Is the lack of support for America’s wars due to weak community structure? I don’t think so. I believe that the modern world has become so informed that individuals make decisions and choices based on what they understand to be the best for them. Nationalism is at an all time low in America. Americans are becoming disillusioned due to the lack of leadership during the wars we have pursued for the past decade. In order to build nationalism, America must build a better understanding of what we are fighting for. Moral clarity will work to activate a war, but is not used so well during the war.

    I would also agree with William S. Lind, when he stated that the next war America faces will be on our soil. I believe that with the lack of America’s support from its people, the next war will be brought to us because of our unwillingness to go to it…wherever it may be.

  3. Ray,

    that’s a compelling sequence of documents. i was struck by this:

    “What has troubled Kudo in a way that I think approaches a theological grappling of war is the collective, systematic engagement with the moral implications of war. “Civilians can’t shoulder the responsibility for killing, but” he asserts, “the social contract demands they care for those who do. And this is the great disconnect in our society now, because that feeling of responsibility is still locked behind the fences of our military bases.””

    There’s of course a disconnect between a polity deciding to go to war, and the experience of individuals fighting that war. yet, i find something really troubling in the idea that, of course, civilians cannot shoulder responsibility, cannot even really *feel* responsibility, for what is done by soldiers in their name. you identify this, at least this line of questioning, with a theological perspective, i would suggest that it is really about a failure of politics–theology, or at least a religiosity of outlook, arises at least partly as a compensation for the absence of political options (by which i mean, the possibility of collective action).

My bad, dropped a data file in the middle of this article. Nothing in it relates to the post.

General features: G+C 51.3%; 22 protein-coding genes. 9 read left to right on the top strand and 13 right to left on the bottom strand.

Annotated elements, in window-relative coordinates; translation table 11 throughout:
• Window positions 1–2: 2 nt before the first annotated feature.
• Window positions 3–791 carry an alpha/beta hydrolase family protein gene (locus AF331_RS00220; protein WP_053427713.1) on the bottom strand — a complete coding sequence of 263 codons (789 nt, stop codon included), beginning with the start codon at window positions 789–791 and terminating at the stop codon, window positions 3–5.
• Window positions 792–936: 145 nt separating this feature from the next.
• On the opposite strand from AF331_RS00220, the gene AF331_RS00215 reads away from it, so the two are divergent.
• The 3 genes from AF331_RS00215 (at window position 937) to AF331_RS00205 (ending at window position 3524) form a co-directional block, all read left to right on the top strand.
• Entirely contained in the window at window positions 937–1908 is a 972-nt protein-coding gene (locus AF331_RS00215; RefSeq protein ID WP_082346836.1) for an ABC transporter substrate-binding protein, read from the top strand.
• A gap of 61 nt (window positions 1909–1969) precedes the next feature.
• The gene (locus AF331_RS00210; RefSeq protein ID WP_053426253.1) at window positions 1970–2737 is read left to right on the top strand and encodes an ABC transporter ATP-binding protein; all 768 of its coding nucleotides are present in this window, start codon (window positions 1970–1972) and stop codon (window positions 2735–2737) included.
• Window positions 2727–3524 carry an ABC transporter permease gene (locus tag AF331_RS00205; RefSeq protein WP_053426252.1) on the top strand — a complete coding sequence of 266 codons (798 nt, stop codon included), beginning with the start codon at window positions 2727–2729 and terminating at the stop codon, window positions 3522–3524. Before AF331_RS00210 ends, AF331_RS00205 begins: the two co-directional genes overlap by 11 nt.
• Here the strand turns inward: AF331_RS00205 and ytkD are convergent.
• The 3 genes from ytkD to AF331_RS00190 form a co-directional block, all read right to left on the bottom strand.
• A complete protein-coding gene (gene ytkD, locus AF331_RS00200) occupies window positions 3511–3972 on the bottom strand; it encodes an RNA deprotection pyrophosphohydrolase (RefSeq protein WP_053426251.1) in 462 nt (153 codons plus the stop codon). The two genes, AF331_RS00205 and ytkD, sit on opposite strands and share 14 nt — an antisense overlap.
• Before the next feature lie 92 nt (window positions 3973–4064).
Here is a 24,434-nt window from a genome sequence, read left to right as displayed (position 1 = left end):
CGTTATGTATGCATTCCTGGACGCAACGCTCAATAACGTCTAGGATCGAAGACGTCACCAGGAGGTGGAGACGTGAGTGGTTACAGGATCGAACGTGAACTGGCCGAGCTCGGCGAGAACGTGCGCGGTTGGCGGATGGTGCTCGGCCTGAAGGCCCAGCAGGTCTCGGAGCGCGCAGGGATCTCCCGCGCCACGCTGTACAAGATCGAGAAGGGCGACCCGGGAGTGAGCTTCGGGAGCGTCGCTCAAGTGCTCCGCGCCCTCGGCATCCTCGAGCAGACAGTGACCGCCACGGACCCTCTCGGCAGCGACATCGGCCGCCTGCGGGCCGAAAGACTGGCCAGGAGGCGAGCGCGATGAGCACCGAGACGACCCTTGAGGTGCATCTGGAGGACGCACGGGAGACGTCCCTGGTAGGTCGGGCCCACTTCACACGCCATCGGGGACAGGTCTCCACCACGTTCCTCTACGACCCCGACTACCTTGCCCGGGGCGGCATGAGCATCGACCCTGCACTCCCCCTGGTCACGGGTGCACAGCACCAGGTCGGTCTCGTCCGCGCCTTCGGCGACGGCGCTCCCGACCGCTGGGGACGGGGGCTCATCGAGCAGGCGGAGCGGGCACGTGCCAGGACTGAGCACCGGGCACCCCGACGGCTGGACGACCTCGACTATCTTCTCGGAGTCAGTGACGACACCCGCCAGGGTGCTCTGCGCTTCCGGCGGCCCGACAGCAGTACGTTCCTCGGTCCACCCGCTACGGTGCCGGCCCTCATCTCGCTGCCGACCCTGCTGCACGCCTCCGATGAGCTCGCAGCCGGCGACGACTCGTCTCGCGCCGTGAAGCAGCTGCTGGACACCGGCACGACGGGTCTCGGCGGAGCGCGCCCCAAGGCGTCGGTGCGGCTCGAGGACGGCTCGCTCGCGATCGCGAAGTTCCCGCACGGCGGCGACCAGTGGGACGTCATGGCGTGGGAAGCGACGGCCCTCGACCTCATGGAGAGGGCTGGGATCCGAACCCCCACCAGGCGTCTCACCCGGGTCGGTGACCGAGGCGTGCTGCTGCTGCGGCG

Kudo writes this, part of which i think you quote,

    “I joined the military when we were already long into this conflict. Aside from driving to San Francisco to protest the Iraq invasion, I quickly embraced the inevitability of these wars and relinquished their execution to the government. That was a terrible mistake. In 2006, as both wars raged and the Iraq conflict seemed doomed, I felt obligated to do something. I had no idea what I was committing to when I raised my right hand and took the oath. I realize that my decision was extreme, but it’s one I felt bound to. Only now do I understand the responsibility that military members bear, not only for the lives of others, but also for the consequences of their actions.”

    When did we begin to believe that joining the military is the right way to have an effect on (or, simply, an acceptable moral relationship to?) wars engaged in by one’s own country? i think it must have to do with the dissolution of the idea that we form a political community able to make meaningful decisions about how to direct the military, of the idea that the military is essentially a technical tool–one among many–at the disposal of the people in the form of the state.

    or, alternately, is it possible that this observation i’m trying to make is really a result of the gap between two texts written by well-established professional analysts describing macro-phenomena, and one text written by a veteran describing his own recent experience for a wide reading public?

  4. Ray (and Eric),

    I wonder to what extent the idea of “substitutionary atonement” is at play, not only in terms of the fact that soldiers serve in the stead of civilians, endure death and injury and trauma so that we don’t have to, but in the sense that we have arrived at a place where we allow our military and their families to do all our agonizing for us. The moral choices of war are individualized and meted out to the members of our all-volunteer military — their choosing or not choosing to re-enlist for a fourth or fifth or sixth tour of duty, and the personal and ethical and moral decisions that go into that choice are ones that the rest of us (think that we) don’t have to make.